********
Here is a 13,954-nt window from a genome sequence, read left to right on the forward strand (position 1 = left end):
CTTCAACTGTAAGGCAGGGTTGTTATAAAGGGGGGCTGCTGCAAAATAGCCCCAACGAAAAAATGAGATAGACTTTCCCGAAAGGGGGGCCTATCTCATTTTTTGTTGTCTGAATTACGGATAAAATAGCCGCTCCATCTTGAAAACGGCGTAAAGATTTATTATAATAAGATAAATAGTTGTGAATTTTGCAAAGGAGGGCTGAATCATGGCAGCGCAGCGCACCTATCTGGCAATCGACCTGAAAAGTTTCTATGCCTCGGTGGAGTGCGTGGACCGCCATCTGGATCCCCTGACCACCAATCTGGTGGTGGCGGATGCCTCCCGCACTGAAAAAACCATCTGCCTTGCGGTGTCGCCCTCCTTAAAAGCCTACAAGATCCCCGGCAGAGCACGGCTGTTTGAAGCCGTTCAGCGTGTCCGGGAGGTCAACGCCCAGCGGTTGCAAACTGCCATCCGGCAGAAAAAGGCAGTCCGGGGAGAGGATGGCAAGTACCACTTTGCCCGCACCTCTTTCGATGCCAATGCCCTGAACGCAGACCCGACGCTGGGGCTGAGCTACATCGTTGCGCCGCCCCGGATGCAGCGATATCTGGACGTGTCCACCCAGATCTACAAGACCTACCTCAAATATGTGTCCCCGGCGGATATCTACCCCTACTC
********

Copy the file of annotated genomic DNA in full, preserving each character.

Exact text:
Here is a 13,954-nt window from a genome sequence, read left to right on the forward strand (position 1 = left end):
CTTCAACTGTAAGGCAGGGTTGTTATAAAGGGGGGCTGCTGCAAAATAGCCCCAACGAAAAAATGAGATAGACTTTCCCGAAAGGGGGGCCTATCTCATTTTTTGTTGTCTGAATTACGGATAAAATAGCCGCTCCATCTTGAAAACGGCGTAAAGATTTATTATAATAAGATAAATAGTTGTGAATTTTGCAAAGGAGGGCTGAATCATGGCAGCGCAGCGCACCTATCTGGCAATCGACCTGAAAAGTTTCTATGCCTCGGTGGAGTGCGTGGACCGCCATCTGGATCCCCTGACCACCAATCTGGTGGTGGCGGATGCCTCCCGCACTGAAAAAACCATCTGCCTTGCGGTGTCGCCCTCCTTAAAAGCCTACAAGATCCCCGGCAGAGCACGGCTGTTTGAAGCCGTTCAGCGTGTCCGGGAGGTCAACGCCCAGCGGTTGCAAACTGCCATCCGGCAGAAAAAGGCAGTCCGGGGAGAGGATGGCAAGTACCACTTTGCCCGCACCTCTTTCGATGCCAATGCCCTGAACGCAGACCCGACGCTGGGGCTGAGCTACATCGTTGCGCCGCCCCGGATGCAGCGATATCTGGACGTGTCCACCCAGATCTACAAGACCTACCTCAAATATGTGTCCCCGGCGGATATCTACCCCTACTC